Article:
A poster presented at the American Psychiatric Association 64th Institute on Psychiatric Services examined whether depot medications work better than oral agents in schizophrenia.
New York, NY —A poster presented at the American Psychiatric Association 64th Institute on Psychiatric Services described a study that asked a simple question and provided a fresh perspective with surprising results.
“The question is, do depot medications work better than oral agents in schizophrenia?” said study author Bruce Wong, MD.
In numerous studies comparing the efficacy of depot formulations versus oral antipsychotics for the treatment of schizophrenia, confusing and inconsistent results abound. Dozens of randomized controlled trials, observational studies, and meta-analyses provide evidence that one is superior to the other—or vice versa.
According to the authors, “This raises important practical questions of therapy in managing schizophrenia, but also of how study design should be viewed in comparative effectiveness research and the possible tension between efficacy and effectiveness of medications. In order to reconcile these inconsistencies in results, this study implements a novel approach to systematically account for the effect of study design on the relative efficacy of antipsychotic formulations.”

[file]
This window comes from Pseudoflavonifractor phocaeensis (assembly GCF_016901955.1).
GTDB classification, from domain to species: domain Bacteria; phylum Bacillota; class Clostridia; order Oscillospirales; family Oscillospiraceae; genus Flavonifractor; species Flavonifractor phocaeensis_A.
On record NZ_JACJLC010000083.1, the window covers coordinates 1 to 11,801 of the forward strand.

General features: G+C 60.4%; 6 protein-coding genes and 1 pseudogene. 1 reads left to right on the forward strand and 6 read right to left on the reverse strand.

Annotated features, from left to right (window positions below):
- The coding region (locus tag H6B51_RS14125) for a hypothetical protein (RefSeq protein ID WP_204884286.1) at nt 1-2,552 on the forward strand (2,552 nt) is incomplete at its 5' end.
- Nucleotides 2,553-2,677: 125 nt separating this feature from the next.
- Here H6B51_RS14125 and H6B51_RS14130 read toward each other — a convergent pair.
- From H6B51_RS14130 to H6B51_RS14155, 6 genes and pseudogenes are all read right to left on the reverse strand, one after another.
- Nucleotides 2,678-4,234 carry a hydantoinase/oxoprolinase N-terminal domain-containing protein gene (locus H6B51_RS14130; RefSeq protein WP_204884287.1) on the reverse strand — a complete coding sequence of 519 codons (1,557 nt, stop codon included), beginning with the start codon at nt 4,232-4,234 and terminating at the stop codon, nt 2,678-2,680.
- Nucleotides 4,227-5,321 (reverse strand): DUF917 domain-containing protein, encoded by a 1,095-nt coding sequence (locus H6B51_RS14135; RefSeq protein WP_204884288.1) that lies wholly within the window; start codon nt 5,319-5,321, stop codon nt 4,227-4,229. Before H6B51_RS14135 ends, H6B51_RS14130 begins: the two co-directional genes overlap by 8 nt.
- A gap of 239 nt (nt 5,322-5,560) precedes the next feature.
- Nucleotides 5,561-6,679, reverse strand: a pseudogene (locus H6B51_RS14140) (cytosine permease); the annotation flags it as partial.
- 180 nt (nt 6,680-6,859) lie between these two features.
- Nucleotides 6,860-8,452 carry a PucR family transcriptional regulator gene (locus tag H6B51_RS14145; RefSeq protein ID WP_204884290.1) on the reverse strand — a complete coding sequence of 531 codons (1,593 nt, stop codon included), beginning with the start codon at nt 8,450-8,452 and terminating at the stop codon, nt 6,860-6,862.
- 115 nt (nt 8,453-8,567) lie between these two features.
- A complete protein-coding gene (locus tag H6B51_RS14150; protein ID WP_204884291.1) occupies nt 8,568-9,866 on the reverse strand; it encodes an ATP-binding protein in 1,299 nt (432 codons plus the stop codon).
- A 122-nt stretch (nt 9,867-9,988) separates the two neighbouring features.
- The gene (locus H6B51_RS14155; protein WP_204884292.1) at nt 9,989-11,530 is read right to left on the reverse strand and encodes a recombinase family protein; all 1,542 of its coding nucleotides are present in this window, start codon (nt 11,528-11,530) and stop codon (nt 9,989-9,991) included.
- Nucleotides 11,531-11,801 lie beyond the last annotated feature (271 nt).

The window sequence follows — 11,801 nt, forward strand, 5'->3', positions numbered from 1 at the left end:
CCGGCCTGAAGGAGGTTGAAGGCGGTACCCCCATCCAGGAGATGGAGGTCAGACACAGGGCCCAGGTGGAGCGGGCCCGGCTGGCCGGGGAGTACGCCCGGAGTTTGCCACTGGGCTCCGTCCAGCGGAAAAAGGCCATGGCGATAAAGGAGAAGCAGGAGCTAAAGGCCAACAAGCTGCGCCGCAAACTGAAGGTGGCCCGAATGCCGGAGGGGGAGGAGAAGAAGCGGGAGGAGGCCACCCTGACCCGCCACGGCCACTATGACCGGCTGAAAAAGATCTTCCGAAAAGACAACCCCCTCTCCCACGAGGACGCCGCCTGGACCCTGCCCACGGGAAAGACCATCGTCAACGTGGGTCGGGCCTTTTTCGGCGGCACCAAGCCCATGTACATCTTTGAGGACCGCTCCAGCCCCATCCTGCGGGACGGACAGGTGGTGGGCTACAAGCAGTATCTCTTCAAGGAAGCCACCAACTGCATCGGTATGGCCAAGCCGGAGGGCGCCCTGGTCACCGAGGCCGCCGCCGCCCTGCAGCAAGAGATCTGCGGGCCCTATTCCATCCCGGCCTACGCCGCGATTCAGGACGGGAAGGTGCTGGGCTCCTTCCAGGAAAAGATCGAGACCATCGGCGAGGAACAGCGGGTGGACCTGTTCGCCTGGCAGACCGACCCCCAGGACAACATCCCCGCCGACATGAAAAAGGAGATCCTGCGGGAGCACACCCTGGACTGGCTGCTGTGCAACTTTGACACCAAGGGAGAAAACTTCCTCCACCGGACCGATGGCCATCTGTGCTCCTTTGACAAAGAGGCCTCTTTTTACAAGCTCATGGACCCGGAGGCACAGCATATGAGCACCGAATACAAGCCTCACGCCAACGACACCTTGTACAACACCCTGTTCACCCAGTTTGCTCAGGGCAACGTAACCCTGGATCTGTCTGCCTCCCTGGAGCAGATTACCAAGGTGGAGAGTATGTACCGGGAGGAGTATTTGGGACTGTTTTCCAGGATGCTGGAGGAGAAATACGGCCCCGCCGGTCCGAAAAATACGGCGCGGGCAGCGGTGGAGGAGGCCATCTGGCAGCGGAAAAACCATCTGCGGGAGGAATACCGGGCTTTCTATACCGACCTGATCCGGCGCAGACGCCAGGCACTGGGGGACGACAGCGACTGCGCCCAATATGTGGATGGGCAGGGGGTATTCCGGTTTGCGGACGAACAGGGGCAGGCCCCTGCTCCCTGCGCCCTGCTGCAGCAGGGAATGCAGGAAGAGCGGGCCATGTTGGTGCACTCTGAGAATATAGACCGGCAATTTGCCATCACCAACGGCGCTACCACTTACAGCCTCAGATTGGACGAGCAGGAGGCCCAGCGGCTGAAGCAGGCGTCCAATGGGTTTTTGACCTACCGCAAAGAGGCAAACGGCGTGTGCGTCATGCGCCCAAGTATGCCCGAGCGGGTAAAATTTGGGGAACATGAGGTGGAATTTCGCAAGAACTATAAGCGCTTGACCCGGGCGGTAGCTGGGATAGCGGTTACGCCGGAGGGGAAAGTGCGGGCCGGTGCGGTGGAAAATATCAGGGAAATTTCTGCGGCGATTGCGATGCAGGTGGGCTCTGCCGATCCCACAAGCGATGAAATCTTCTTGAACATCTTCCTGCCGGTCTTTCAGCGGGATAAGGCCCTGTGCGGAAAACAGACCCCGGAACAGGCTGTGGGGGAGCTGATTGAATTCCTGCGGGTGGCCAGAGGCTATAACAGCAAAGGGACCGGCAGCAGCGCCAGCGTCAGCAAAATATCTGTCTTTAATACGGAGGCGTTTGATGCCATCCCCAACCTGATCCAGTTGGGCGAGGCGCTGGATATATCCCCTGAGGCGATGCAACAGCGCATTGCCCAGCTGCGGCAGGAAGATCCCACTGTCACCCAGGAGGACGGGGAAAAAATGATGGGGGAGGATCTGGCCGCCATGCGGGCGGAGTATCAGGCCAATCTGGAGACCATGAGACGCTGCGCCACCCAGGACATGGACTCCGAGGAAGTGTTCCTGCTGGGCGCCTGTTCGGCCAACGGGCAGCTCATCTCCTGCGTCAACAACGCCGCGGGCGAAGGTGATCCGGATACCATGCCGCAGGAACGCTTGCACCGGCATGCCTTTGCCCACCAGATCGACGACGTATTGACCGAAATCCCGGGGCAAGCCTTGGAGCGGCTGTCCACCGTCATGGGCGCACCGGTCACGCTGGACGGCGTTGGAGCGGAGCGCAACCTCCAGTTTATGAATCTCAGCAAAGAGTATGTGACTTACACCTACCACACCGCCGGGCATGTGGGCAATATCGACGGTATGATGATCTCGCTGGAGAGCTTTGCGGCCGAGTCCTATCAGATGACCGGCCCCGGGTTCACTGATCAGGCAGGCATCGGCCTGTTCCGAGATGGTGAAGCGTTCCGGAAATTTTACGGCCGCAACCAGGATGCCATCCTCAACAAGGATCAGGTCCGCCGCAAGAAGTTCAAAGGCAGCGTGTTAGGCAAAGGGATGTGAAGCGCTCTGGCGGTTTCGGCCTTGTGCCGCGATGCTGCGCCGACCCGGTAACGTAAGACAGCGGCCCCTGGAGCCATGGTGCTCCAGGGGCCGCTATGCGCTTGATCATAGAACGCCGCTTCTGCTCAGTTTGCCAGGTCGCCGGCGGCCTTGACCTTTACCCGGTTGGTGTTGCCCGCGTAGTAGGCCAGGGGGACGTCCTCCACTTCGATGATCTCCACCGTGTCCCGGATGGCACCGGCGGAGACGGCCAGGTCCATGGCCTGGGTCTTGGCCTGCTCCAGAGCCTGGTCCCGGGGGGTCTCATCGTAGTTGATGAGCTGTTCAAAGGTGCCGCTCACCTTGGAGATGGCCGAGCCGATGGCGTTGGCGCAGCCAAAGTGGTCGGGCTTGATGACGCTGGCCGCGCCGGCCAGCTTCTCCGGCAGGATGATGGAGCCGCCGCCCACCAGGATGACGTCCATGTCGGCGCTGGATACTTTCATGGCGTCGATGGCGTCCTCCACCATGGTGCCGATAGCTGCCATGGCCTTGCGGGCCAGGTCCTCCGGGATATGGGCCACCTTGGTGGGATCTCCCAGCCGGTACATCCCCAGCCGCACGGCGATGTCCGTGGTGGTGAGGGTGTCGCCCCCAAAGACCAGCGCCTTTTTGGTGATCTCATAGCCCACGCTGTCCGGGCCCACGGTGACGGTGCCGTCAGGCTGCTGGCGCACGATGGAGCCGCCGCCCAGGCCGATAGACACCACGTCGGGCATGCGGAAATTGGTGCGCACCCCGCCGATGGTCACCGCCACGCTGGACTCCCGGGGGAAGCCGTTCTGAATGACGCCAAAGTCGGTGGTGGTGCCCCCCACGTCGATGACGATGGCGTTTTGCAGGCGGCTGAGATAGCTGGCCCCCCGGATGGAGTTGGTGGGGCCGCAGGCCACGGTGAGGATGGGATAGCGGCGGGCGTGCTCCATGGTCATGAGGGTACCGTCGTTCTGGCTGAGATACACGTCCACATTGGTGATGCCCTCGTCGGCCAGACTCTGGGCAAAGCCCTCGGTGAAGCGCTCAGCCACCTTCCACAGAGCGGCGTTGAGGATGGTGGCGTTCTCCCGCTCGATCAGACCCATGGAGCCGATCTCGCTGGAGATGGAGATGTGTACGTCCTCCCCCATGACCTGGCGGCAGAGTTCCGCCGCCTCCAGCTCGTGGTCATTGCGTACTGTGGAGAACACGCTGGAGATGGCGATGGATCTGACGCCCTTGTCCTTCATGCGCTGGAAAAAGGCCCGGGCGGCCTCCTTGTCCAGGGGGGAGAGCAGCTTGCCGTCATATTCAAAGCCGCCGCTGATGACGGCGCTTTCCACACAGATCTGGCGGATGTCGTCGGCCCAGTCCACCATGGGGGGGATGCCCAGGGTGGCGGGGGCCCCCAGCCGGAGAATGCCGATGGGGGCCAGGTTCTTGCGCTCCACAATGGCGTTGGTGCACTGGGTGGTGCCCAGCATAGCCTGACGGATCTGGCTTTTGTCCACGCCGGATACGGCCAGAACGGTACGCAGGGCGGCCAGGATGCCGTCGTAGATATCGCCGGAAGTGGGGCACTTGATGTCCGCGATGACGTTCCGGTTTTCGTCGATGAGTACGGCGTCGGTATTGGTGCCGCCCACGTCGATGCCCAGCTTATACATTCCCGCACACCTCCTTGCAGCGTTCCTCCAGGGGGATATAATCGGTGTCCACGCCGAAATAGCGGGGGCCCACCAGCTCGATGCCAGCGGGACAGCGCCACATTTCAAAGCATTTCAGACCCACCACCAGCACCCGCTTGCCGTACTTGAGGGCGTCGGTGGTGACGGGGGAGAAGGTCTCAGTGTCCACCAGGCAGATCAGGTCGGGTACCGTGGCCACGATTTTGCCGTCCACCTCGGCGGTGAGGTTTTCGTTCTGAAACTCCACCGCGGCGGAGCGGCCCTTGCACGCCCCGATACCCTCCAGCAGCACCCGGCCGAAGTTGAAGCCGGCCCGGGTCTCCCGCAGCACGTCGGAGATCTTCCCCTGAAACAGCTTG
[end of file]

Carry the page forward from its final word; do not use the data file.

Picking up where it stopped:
To find the answer, Wong and colleagues conducted a PubMed literature review targeting all articles from 2000 to 2011 that included the following search terms: schizophrenia; variants of the word injection; depot; long acting; and names of an assortment of antipsychotic agents. To calculate comparable risk ratios, only studies that reported information on relapse, hospitalization, or all-cause discontinuation were included, yielding a total of 416 studies.Further refinementand systematic review of the full text versions resulted in 13 relevant studies, divided into three categories; five randomized controlled trials, four prospective observations, and four retrospective observations, including information on 19 depot-oral comparisons.
A meta-analysis of these found no difference between depot and oral antipsychotic agents in randomized controlled trials. In contrast, in prospective and retrospective observational studies in clinical settings, depot formulations displayed significant advantage.
Looked at from this perspective, the researchers concluded that the disparitywas not attributable to the drugs, but to the design of the studies. Wong explained the conclusion in terms of its applicability to clinical practice.
“It is very clear that if your practice looks like an RCT—that is, if you see the patients very frequently and monitor their medication closely—depot formulations won’t give any advantage,” Wong said.“However, if you prescribe antipsychotics but don’t see patients very often, you will find a better result from depot formulations.”
In addition to raising questions about managing therapy, the study raises important questions about how study design should be viewed in future comparative effectiveness research.
The abstract of this study is available here.